Europe is losing momentum in greening its economy, and its former leadership in this area is eroding rapidly. Indeed, after a 60% drop in clean energy investment in 2013 compared to the 2011 peak, Europe has become the global laggard in this regard.
Alongside this collapse in clean energy investment, due mostly to austerity and policy uncertainty, it is also disappointing to see that progress in energy efficiency – a key element on the path to decarbonisation – has been extremely modest to say the least.
According to Eurostat, between 1990 and 2010 EU27 final energy consumption grew by seven per cent; for the household sector the increase was 12%. The effects of energy saving investments, a priority of the EU2020 Strategy which placed the main emphasis on insulation and the retrofitting of buildings, are barely visible and achievement of the 2020 energy efficiency targets is seriously in question. Much of the reduction in greenhouse gas emissions recorded in Europe was actually attributable to slow growth and recession. Europe, all in all, is losing clout.
Does the 2030 policy framework for climate and energy proposed by the European Commission offer a way of turning this situation around? Can the employment risks posed by climate change, as documented by the IPCC Fifth Assessment Report on Climate Change (see the AR5 Employment Summary by the ETUI and ECF, 2014), be effectively addressed and a corresponding investment offensive launched? Can Europe credibly push large global polluters as China and the US to an ambitious global agreement at the COP21 UN Climate Change Conference in Paris next year?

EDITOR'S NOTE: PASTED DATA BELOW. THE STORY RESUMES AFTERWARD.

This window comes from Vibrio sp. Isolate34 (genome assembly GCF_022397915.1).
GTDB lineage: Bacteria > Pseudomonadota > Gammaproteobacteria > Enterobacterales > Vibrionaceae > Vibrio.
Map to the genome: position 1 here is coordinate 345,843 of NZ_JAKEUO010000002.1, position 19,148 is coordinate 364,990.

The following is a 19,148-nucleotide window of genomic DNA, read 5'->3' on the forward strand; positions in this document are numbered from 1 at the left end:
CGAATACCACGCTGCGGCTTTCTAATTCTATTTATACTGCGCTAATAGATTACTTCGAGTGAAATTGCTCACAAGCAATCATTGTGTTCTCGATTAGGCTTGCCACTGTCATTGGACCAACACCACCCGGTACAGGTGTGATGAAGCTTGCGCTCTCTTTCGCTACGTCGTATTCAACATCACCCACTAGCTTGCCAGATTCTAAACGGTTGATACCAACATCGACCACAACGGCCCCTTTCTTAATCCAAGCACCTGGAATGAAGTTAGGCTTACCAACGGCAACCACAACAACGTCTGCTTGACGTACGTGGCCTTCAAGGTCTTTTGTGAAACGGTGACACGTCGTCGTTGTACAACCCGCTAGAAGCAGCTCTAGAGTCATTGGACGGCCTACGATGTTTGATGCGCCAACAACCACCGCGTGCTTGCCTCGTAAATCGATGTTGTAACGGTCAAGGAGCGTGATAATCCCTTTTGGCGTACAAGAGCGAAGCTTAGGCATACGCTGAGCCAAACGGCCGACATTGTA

The proposed aim of increasing the share of renewable energy to at least 27% of EU energy consumption by 2030 can hardly be considered ambitious and, in the absence of binding national targets, implementation of this aim by ‘open method of co-ordination’ is set to fail unless clear guidelines on how it is to be achieved in practice are provided by the EU.
The 30% energy savings target falls equally short of expectations – it is insufficient for reaching the 2050 goals and does not reflect the policy redirection that is needed to induce investments and generate employment, two of the announced priorities of the incoming Juncker Commission. Energy efficiency has always been one of the weak points of European climate policies; the 2020 targets are not going to be reached, and now the 2030 targets reflect a business-as-usual policy approach that also omits to set binding targets.
The 40% target for reduction of greenhouse gas emissions fails to take account of the fact that, to a very considerable extent, past ‘achievements’ on this score were attributable to sluggish growth or recession. Decoupling economic growth from resource and energy use must be the guiding principle and the proposed new package does not provide ambitious enough support for this important objective.